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Game Architecture -- what is your approach?

Discussion in 'Game Design' started by BIGTIMEMASTER, Nov 18, 2019.

  1. BIGTIMEMASTER

    BIGTIMEMASTER

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    I doing some basic "make a game in unity" type tutorials to learn coding, so bear with me.

    I see some people set up their projects in a modular way. At the center, you have GameManager scripts, which handle the calling of events. Within events, you can subscribe whatever scripts you want. The big idea here is you are building many little pieces that you can essentially drag and drop to fit whatever configuration you need.

    Is that a correct understanding of the event system? And is this like, a standard way most programmers are working? How wide a swath of genres can this cover? Any drawbacks?

    When youre planning how you are going to design the architecture of a game, what are the biggest concerns you are trying to plan for? Is it different every single time, or is their some general templates you usually fall back on?

    bonus: anybody keep trello for some game project showing the high level planning and mind sharing and expounding on that?

    example from GTGD:

    Screenshot (3).png
     
  2. JoeStrout

    JoeStrout

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    Yes, what you describe is a good starting point for just about any kind of game.

    I made this tutorial on Unity Events years ago, and since then I've built up a library of little components designed to be snapped together via UnityEvents like LEGOs. They're great for prototyping, but even in finished, polished games, I still use them (plus custom components that work in similar fashion) all over the place.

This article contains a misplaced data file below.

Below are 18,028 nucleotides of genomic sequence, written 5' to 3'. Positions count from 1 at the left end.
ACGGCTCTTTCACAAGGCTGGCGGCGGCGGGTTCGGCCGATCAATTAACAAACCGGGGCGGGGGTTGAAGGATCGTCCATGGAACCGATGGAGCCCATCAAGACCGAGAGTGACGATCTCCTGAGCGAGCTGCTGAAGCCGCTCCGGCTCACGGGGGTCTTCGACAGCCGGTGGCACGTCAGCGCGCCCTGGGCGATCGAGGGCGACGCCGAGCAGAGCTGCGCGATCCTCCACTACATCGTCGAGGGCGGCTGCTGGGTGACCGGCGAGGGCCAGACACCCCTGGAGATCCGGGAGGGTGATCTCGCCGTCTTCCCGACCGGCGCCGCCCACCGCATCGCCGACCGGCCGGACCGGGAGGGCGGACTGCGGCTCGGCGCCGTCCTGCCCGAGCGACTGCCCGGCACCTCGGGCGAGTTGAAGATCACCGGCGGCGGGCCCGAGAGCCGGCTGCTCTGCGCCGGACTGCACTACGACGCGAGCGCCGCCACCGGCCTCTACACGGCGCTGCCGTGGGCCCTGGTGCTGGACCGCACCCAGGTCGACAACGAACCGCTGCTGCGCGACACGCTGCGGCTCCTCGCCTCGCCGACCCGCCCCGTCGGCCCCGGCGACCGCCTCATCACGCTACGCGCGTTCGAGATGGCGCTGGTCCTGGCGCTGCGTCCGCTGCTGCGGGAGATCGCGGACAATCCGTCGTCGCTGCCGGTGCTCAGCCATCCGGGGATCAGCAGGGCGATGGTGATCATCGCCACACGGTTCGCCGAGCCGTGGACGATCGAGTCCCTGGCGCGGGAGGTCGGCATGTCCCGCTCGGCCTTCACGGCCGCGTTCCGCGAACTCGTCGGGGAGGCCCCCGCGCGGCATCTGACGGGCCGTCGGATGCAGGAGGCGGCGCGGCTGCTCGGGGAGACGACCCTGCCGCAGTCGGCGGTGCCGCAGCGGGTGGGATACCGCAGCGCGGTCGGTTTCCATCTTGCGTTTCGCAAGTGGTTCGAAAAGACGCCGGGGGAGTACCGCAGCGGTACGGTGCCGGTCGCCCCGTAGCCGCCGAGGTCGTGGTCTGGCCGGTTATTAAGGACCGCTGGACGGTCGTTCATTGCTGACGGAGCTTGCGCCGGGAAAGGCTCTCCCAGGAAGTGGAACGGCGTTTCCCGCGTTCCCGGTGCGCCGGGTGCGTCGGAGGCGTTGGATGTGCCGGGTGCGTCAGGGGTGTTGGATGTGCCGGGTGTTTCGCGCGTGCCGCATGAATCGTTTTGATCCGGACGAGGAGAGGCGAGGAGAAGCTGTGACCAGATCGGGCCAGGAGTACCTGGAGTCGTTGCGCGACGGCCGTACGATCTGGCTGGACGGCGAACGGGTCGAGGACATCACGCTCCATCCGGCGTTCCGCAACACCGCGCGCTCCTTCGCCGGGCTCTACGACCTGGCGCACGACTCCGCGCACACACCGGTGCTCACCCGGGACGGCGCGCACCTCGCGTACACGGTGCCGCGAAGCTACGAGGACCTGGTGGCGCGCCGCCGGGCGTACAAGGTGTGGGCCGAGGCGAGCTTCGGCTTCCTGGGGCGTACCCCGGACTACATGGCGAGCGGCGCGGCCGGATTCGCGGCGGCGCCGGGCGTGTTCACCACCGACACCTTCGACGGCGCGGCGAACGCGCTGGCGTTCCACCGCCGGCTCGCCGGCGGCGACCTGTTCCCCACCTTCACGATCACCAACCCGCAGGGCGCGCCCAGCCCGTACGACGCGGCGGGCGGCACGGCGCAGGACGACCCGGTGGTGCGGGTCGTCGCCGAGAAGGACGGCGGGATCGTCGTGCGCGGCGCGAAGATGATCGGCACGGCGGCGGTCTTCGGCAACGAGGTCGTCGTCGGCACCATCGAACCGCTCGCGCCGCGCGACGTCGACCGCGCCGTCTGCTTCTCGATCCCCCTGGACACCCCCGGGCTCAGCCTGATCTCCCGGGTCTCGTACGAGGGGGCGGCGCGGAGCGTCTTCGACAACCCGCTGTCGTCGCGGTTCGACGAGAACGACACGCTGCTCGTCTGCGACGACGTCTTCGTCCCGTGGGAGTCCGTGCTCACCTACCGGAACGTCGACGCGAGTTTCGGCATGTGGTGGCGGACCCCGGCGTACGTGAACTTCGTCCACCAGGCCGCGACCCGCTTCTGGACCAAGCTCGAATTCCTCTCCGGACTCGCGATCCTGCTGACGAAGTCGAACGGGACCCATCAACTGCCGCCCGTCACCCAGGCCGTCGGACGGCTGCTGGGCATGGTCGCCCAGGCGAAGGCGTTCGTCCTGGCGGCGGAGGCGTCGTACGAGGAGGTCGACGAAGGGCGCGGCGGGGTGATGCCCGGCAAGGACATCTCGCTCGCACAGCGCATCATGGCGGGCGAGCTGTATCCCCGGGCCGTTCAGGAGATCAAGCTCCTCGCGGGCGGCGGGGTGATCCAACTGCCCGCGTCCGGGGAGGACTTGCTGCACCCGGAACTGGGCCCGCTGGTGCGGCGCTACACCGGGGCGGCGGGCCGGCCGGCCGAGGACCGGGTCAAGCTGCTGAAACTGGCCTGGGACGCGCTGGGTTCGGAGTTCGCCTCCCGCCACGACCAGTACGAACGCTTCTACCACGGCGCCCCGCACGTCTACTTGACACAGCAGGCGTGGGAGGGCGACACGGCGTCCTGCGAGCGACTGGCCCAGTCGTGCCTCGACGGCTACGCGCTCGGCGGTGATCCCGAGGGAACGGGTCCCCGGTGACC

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  3. BIGTIMEMASTER

    BIGTIMEMASTER

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    thanks @JoeStrout, i'm gonna download and check that out once I get through the event section of this current tutorial I working on.
     
  4. angrypenguin

    angrypenguin

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    That's one way to look at it, and they're certainly useful for that. Note that it doesn't have to be about drag-and-drop, I most often use events in code to allow communication between objects which aren't specifically aware of one another.

    Some bits of advice here:
    1 - Don't go too nuts on being able to reuse individual bits. It's useful to have that as a general aim, but being dogmatic about achieving it can make things more complicated than the otherwise need to be, eat up a bunch of time, etc. Also, as a beginner it can be hard to figure out what will actually be reused.
    2 - Raise events on objects for any internal state changes which other objects might care about. Other objects are then responsible for listening to (and unlistening from) any events on other objects on an as-needed basis. Eg: a Door might raise a DoorStateChangedEvent to announce that it is now in the open state, and a Navigator may listen to that event and then decide whether the door being open should cause it to update a path.